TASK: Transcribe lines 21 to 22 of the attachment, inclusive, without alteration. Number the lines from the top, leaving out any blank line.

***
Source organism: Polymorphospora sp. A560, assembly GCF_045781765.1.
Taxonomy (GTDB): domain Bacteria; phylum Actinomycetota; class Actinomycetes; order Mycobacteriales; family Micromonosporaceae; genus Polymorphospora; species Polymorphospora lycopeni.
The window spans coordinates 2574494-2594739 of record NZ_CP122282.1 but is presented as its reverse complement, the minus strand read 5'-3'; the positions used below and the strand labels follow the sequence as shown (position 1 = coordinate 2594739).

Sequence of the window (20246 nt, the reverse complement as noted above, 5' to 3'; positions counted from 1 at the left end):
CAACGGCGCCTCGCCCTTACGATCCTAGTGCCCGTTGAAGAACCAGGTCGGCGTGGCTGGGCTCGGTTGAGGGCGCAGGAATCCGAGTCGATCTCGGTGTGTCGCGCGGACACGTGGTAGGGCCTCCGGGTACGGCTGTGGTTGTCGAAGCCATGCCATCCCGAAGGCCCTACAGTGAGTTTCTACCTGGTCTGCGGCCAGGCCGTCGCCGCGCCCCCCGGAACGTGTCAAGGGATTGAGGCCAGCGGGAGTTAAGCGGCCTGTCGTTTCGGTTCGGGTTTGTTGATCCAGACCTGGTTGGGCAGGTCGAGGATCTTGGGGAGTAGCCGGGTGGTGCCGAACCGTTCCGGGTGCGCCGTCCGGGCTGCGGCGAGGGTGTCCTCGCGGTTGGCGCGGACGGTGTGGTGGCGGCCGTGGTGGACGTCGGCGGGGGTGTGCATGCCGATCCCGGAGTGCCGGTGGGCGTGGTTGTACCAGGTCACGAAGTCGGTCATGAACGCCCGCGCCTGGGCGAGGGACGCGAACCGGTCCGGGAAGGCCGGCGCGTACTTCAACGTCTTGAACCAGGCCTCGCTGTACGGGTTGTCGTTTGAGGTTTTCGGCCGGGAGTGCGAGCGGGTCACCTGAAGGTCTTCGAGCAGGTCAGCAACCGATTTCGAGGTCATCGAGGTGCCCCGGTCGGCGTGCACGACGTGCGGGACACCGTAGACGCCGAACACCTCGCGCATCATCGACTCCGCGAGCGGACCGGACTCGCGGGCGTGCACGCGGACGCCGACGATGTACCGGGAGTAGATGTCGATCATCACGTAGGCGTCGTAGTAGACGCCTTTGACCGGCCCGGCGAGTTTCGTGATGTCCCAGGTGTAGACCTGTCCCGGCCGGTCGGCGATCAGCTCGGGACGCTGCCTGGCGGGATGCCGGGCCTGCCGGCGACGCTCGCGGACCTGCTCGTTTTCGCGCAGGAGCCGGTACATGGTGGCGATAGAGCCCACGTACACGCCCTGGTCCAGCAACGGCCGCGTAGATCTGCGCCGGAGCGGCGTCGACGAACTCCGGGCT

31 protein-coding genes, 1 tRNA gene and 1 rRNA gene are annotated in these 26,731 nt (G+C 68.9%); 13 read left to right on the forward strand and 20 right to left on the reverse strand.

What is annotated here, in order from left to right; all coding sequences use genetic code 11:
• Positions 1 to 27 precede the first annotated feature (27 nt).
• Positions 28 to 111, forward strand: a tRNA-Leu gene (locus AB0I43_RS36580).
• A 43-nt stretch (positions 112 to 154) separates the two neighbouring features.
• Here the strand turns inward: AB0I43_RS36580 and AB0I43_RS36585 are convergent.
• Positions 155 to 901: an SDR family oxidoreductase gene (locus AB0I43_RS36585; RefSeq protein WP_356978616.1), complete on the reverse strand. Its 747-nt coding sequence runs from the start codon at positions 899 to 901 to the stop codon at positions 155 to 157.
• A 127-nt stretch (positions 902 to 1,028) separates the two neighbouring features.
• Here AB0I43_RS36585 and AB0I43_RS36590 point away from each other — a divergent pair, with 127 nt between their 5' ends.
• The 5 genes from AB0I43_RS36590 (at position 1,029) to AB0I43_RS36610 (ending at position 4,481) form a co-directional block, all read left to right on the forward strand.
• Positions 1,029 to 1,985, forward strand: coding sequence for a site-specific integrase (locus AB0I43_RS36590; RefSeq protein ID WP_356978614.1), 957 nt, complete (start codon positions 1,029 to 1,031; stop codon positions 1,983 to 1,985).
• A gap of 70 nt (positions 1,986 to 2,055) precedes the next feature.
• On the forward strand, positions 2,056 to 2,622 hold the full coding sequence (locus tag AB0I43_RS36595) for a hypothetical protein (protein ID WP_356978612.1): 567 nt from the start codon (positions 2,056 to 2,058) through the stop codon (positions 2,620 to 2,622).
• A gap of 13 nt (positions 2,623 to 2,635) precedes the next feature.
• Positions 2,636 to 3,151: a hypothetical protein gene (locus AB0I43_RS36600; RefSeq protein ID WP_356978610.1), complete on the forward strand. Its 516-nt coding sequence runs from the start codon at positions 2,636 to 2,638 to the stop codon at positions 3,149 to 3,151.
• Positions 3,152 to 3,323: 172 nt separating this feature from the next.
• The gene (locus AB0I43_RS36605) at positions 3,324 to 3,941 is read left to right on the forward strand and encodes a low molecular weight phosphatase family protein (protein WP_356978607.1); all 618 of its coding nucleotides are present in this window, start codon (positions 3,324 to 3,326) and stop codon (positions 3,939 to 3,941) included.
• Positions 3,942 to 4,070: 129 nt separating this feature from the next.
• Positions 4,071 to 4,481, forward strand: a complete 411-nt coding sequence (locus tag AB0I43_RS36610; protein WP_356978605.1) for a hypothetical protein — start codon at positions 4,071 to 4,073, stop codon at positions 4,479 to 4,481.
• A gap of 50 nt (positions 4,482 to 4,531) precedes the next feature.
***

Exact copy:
• Positions 3,152 to 3,323: 172 nt separating this feature from the next.
• The gene (locus AB0I43_RS36605) at positions 3,324 to 3,941 is read left to right on the forward strand and encodes a low molecular weight phosphatase family protein (protein WP_356978607.1); all 618 of its coding nucleotides are present in this window, start codon (positions 3,324 to 3,326) and stop codon (positions 3,939 to 3,941) included.